Troubled Families programme may ditch payment-by-results scheme
Changes to be judged on how funding can promote sustainability of services and reduce worklessness
Details have been revealed of the review of the payment-by-results scheme in the government’s controversial Troubled Families scheme, with Whitehall set to consider alternative payment proposals that prioritise tackling unemployment.
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Under the original scheme, councils were paid up to £4,000 for identifying and turning round the lives of 120,000 families with entrenched social problems including unemployment, domestic abuse and truancy.
An evaluation carried out for the Department for Communities and Local Government by the National Institute of Economic and Social Research of the initial phase of the scheme, which ran from 2012 to 2015, was "unable to find consistent evidence that the programme had any significant or systematic impact".
A £200m extension to the scheme was announced by then prime minister David Cameron in 2013 in order to provide help for up to 400,000 disadvantaged families by 2020. Families qualify for assistance under the new scheme if they have at least two of six problems: worklessness and financial exclusion; truancy and poor school attendance; crime and anti-social behaviour; domestic abuse; children who need help; and mental and physical health issues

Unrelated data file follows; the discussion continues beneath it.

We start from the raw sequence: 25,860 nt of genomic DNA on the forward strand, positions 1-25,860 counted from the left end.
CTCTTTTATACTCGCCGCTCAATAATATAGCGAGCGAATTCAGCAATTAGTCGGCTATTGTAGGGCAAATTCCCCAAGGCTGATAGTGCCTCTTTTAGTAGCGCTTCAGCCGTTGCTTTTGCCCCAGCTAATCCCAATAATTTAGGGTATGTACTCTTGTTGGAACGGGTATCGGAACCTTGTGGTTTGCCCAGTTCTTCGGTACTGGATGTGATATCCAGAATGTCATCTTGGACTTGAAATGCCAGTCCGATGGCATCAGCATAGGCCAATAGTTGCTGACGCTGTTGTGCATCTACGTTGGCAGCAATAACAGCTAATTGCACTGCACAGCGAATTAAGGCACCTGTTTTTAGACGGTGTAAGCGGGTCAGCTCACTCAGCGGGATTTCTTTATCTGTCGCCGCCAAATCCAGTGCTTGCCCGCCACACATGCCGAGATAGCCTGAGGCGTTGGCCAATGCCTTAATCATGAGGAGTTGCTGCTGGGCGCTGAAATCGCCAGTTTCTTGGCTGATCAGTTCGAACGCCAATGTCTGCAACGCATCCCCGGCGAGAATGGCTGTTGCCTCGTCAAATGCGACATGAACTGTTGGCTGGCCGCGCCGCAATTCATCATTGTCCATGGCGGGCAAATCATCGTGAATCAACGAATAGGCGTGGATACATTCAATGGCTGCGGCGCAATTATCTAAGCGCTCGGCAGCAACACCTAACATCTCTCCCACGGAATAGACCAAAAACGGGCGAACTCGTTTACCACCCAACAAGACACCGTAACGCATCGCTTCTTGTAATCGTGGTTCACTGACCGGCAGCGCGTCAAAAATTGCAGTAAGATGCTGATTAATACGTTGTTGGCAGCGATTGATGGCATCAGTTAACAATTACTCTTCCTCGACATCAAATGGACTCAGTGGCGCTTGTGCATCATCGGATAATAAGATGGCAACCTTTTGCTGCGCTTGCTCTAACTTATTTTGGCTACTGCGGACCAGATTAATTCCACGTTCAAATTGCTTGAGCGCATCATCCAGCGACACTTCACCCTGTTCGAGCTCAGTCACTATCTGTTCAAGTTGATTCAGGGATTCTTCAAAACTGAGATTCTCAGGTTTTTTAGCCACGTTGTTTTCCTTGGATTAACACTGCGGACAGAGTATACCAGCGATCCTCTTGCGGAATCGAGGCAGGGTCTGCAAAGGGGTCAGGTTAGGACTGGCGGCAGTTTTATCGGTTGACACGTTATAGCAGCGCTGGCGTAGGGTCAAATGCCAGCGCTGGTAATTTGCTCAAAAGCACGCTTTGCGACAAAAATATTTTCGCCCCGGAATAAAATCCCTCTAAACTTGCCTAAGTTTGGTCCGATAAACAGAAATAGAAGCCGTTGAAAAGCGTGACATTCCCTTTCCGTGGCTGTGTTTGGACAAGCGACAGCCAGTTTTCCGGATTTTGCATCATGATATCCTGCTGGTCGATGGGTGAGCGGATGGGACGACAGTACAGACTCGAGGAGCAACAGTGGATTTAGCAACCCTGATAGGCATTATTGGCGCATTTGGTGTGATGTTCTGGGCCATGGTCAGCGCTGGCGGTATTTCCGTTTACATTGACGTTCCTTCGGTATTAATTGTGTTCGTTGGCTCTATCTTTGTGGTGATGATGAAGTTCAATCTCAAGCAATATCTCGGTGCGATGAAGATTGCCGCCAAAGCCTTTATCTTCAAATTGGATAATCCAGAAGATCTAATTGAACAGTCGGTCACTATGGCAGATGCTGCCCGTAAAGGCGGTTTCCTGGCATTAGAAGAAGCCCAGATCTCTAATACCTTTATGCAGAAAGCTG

Today’s first annual report on the expanded scheme confirmed that a review of the payments model was now under way. Existing rules see local authorities receive up-front funding of £1,000 per family and a results-based payment of £800 per family.
However, the progress report said payment changes are being considered in order to make services more sustainable and reflect a switch towards tackling worklessness.
“Payment by results has provided a much-needed focus on real, tangible changes and outcomes being made in families rather than an offer of help and sympathy with little long lasting impact,” the report stated. “However, we need to be certain that it will provide the sharp focus we need on parental worklessness. We also need to be certain it will deliver long-term service reform after the programme ends in 2020. Over the coming months we will seek the views of local authorities delivering the Troubled Families programme and the voluntary and community organisations whose role is also critical for future success on what changes should be made.”
Possible new models will be assessed against the principles of sustainability and impact on workless families. They will also be judged on whether they continue to support local delivery by councils as well as incentivising broader public sector collaboration. Any new funding deal could be linked to requirements to drive service reform, including investing in areas like data systems and workforce development.
The report stated that, under the new scheme, 185,000 families with multiple problems are receiving dedicated support.
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